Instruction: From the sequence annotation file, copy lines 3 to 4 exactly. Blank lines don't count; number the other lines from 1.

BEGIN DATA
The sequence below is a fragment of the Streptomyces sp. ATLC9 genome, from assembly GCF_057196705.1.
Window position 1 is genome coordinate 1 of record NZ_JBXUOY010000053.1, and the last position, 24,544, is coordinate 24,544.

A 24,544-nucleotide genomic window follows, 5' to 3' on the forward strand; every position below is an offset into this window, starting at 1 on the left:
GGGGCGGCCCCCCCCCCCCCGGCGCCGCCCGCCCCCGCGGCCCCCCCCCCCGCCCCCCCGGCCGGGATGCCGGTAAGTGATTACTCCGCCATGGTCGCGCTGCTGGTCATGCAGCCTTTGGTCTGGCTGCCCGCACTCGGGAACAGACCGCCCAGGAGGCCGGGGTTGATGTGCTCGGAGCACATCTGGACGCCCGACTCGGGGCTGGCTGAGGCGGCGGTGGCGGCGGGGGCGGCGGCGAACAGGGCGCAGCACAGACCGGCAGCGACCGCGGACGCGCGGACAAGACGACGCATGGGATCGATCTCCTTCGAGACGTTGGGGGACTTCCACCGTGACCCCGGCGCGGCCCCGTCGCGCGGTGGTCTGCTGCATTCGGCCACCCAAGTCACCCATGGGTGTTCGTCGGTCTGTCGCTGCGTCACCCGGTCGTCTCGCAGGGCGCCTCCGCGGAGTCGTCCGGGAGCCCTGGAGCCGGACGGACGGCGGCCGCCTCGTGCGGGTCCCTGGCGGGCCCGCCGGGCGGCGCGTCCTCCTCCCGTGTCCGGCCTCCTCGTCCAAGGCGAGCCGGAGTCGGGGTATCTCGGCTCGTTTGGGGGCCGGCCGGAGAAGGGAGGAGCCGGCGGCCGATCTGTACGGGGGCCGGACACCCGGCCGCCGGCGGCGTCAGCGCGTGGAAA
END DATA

A 24,544-nucleotide genomic window follows, 5' to 3' on the forward strand; every position below is an offset into this window, starting at 1 on the left:
GGGGCGGCCCCCCCCCCCCCGGCGCCGCCCGCCCCCGCGGCCCCCCCCCCCGCCCCCCCGGCCGGGATGCCGGTAAGTGATTACTCCGCCATGGTCGCGCTGCTGGTCATGCAGCCTTTGGTCTGGCTGCCCGCACTCGGGAACAGACCGCCCAGGAGGCCGGGGTTGATGTGCTCGGAGCACATCTGGACGCCCGACTCGGGGCTGGCTGAGGCGGCGGTGGCGGCGGGGGCGGCGGCGAACAGGGCGCAGCACAGACCGGCAGCGACCGCGGACGCGCGGACAAGACGACGCATGGGATCGATCTCCTTCGAGACGTTGGGGGACTTCCACCGTGACCCCGGCGCGGCCCCGTCGCGCGGTGGTCTGCTGCATTCGGCCACCCAAGTCACCCATGGGTGTTCGTCGGTCTGTCGCTGCGTCACCCGGTCGTCTCGCAGGGCGCCTCCGCGGAGTCGTCCGGGAGCCCTGGAGCCGGACGGACGGCGGCCGCCTCGTGCGGGTCCCTGGCGGGCCCGCCGGGCGGCGCGTCCTCCTCCCGTGTCCGGCCTCCTCGTCCAAGGCGAGCCGGAGTCGGGGTATCTCGGCTCGTTTGGGGGCCGGCCGGAGAAGGGAGGAGCCGGCGGCCGATCTGTACGGGGGCCGGACACCCGGCCGCCGGCGGCGTCAGCGCGTGGAAA